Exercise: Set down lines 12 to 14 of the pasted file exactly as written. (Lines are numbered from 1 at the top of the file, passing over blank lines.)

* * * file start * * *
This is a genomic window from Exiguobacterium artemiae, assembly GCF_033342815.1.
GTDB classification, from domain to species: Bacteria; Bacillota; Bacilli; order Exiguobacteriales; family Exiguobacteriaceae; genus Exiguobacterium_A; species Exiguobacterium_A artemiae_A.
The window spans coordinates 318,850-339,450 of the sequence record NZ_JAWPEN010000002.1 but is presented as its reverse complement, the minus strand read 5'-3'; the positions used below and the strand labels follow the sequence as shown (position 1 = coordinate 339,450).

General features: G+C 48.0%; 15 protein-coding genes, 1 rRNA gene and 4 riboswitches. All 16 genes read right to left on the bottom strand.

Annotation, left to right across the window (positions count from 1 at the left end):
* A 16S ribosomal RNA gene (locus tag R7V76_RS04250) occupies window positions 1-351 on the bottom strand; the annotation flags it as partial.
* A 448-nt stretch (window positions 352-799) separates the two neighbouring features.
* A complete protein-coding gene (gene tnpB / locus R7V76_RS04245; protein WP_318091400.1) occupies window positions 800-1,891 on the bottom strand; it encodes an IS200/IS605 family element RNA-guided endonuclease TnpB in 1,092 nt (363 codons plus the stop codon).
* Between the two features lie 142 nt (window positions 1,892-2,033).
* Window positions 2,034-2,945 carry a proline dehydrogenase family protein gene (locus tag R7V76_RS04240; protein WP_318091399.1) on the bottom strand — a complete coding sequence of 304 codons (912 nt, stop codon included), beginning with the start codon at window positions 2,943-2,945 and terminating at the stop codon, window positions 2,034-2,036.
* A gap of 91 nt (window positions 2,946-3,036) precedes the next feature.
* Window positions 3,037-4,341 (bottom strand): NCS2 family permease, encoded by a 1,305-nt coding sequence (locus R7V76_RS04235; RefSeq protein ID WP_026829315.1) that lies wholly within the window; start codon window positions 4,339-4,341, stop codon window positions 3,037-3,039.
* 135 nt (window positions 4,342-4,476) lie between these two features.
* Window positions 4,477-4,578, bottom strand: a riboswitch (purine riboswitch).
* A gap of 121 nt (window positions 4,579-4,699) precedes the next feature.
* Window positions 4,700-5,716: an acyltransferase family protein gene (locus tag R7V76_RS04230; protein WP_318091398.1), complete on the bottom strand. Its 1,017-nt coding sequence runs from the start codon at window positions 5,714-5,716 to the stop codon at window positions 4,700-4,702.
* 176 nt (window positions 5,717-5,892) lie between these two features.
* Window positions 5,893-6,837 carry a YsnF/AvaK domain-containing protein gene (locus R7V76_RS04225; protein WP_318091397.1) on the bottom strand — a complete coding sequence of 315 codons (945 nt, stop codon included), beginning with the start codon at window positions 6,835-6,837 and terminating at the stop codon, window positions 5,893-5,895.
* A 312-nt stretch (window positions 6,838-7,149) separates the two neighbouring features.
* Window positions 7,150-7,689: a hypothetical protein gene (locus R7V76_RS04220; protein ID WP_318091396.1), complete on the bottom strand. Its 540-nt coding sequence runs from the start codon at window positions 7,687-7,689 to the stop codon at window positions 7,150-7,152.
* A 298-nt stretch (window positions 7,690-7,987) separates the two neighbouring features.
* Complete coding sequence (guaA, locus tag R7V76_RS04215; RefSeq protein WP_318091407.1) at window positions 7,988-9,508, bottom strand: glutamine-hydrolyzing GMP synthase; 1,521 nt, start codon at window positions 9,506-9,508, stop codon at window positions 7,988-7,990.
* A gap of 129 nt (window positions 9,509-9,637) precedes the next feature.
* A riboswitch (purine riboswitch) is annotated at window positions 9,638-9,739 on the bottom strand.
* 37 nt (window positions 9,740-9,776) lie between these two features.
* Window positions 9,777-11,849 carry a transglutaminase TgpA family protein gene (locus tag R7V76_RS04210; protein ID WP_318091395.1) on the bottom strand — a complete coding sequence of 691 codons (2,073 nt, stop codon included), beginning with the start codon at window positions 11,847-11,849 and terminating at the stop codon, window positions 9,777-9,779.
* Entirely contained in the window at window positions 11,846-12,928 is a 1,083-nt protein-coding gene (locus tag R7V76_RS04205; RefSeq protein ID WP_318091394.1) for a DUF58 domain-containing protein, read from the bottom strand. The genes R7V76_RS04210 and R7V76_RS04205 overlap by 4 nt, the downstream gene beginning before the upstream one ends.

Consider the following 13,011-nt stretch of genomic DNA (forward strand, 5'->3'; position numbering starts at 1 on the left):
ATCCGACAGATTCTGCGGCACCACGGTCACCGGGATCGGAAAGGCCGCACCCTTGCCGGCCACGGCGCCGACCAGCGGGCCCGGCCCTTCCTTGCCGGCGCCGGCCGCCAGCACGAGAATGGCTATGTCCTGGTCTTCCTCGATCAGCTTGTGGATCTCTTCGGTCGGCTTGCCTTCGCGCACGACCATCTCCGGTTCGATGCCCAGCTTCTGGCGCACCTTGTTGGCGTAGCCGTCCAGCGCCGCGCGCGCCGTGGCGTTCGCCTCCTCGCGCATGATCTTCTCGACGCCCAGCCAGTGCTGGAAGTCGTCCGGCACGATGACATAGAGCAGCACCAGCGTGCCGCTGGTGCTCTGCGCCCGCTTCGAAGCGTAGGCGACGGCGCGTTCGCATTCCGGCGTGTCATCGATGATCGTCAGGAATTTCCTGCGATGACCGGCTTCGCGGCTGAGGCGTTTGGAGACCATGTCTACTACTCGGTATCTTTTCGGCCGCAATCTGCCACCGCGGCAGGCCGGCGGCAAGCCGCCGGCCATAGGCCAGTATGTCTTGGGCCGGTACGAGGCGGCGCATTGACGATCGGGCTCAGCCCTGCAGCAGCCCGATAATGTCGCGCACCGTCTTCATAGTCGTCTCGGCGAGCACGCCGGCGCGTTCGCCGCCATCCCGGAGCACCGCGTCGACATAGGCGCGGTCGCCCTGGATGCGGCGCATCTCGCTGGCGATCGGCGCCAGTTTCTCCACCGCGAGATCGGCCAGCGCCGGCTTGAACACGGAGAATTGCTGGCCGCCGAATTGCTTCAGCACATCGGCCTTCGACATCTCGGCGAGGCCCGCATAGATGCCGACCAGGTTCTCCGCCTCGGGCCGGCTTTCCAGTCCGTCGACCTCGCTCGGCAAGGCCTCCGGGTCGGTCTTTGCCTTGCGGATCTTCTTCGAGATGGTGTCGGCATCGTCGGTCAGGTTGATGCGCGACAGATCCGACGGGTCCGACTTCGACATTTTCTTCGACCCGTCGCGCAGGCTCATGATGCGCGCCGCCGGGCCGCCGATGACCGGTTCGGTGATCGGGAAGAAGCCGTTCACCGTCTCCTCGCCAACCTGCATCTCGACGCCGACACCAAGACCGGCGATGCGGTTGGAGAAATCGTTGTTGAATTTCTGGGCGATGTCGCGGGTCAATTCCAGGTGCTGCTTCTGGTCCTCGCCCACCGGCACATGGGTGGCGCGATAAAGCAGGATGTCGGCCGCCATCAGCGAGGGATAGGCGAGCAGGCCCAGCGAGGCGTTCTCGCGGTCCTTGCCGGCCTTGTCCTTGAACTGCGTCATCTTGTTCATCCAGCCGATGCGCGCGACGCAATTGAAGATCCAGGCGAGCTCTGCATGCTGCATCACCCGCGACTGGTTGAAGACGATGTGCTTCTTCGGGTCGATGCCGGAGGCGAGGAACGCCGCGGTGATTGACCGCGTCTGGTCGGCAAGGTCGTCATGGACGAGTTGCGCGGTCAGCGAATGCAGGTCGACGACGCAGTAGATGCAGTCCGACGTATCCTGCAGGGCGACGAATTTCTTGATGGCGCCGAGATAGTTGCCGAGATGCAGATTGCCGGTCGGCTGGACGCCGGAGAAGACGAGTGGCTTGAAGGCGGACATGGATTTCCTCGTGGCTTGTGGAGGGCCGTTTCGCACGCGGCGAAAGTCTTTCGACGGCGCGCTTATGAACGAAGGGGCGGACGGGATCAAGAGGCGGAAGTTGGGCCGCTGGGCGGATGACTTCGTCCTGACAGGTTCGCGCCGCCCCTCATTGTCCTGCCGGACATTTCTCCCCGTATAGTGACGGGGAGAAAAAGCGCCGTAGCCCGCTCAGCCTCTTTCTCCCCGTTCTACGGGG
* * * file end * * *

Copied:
* Window positions 3,037-4,341 (bottom strand): NCS2 family permease, encoded by a 1,305-nt coding sequence (locus R7V76_RS04235; RefSeq protein ID WP_026829315.1) that lies wholly within the window; start codon window positions 4,339-4,341, stop codon window positions 3,037-3,039.
* 135 nt (window positions 4,342-4,476) lie between these two features.
* Window positions 4,477-4,578, bottom strand: a riboswitch (purine riboswitch).